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Photopigments of dogs and foxes and their implications for canid vision

Published online by Cambridge University Press:  02 June 2009

Gerald H. Jacobs
Affiliation:
Department of Psychology, University of California, Santa Barbara
Jess F. Deegan II
Affiliation:
Department of Psychology, University of California, Santa Barbara
Michael A. Crognale
Affiliation:
Department of Psychology, University of California, Santa Barbara
John A. Fenwick
Affiliation:
Department of Psychology, University of California, Santa Barbara

Abstract

Electroretinogram (ERG) flicker photometry was used to examine the photopigment complements of representatives of four genera of Canid: domestic dog (Canis familiaris), Island gray fox (Urocyon littoralis), red fox (Vulpes vulpes), and Arctic fox (Alopex lagopus). These four genera share a common cone pigment complement; each has one cone pigment with peak sensitivity of about 555 nm and a second cone pigment with peak at 430–435 nm. These pigment measurements accord well with the conclusions of an earlier investigation of color vision in the dog, and this fact allows some predictions about color vision in the wild canids. An additional set of measurements place the peak of the dog rod pigment at about 508 nm.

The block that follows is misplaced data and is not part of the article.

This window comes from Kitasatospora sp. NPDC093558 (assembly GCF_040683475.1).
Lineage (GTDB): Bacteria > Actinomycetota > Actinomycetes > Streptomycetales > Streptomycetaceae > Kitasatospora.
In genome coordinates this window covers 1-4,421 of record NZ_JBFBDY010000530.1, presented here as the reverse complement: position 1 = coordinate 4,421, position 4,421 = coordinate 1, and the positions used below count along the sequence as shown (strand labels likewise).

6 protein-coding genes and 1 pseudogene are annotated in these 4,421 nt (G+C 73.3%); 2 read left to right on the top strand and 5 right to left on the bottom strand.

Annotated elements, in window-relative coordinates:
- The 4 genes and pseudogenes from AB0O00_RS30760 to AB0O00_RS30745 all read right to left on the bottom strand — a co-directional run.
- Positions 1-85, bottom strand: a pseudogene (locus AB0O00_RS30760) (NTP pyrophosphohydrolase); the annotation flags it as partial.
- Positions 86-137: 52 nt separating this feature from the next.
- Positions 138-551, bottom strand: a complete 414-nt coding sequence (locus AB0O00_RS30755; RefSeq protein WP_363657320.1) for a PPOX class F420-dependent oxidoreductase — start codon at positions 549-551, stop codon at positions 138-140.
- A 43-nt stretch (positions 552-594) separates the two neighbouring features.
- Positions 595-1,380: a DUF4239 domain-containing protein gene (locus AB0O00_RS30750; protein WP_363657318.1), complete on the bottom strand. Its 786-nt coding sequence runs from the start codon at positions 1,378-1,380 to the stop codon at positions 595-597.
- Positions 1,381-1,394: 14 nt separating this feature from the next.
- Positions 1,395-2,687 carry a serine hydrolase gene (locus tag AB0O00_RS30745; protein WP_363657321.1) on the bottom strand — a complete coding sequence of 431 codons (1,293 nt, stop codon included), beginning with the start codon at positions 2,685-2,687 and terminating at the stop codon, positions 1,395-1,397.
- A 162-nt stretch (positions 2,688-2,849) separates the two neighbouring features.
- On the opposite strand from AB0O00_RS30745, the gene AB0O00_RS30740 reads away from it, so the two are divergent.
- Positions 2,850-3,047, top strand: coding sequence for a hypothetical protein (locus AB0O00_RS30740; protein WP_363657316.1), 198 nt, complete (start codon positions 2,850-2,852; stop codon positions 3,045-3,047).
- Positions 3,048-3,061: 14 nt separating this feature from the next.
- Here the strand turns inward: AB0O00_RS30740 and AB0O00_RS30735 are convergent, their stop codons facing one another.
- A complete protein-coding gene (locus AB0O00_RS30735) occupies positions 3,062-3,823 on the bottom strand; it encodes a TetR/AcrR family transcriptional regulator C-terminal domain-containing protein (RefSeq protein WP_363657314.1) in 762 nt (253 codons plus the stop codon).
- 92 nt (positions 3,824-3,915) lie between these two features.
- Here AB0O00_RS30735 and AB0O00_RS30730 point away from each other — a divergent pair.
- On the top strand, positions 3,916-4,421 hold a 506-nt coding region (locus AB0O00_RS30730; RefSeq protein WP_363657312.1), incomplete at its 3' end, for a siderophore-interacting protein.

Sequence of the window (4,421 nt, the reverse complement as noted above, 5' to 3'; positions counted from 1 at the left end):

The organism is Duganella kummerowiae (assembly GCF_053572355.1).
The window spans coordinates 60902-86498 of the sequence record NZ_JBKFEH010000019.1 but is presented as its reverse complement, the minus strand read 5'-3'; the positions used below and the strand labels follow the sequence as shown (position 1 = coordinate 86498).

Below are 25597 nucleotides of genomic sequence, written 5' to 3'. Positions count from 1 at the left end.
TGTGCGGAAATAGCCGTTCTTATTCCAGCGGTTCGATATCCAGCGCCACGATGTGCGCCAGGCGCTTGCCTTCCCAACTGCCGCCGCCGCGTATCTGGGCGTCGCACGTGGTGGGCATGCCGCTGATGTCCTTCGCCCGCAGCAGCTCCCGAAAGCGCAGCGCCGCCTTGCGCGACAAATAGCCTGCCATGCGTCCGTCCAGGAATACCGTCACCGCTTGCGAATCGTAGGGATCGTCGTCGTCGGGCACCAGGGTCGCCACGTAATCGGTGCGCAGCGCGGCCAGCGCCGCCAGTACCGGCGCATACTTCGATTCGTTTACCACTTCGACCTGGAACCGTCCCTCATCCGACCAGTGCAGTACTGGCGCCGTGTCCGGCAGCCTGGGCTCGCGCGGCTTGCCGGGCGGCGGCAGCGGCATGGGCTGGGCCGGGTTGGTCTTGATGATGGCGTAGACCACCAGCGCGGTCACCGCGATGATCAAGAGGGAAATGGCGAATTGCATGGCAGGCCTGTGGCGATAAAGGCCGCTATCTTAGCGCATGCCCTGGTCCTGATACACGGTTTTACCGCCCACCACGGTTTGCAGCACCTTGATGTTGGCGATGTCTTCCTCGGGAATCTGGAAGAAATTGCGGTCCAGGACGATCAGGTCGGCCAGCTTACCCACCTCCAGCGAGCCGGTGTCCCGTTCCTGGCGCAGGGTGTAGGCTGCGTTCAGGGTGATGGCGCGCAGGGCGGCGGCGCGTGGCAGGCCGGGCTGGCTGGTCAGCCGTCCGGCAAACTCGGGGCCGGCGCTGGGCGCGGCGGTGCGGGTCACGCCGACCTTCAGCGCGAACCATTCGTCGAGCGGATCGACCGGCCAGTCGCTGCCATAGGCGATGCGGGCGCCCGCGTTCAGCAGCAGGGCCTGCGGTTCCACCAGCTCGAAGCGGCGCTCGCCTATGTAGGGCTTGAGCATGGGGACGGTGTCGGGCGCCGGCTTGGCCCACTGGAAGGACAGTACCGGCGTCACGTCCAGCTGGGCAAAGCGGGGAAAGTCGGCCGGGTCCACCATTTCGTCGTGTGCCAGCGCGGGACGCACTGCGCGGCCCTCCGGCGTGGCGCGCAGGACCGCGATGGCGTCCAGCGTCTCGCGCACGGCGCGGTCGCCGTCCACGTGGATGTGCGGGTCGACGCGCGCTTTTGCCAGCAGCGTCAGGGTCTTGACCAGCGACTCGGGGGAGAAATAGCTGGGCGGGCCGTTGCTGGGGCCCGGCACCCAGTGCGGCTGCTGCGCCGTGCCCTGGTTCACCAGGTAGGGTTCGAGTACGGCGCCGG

Type
Research Articles
Copyright
Copyright © Cambridge University Press 1993

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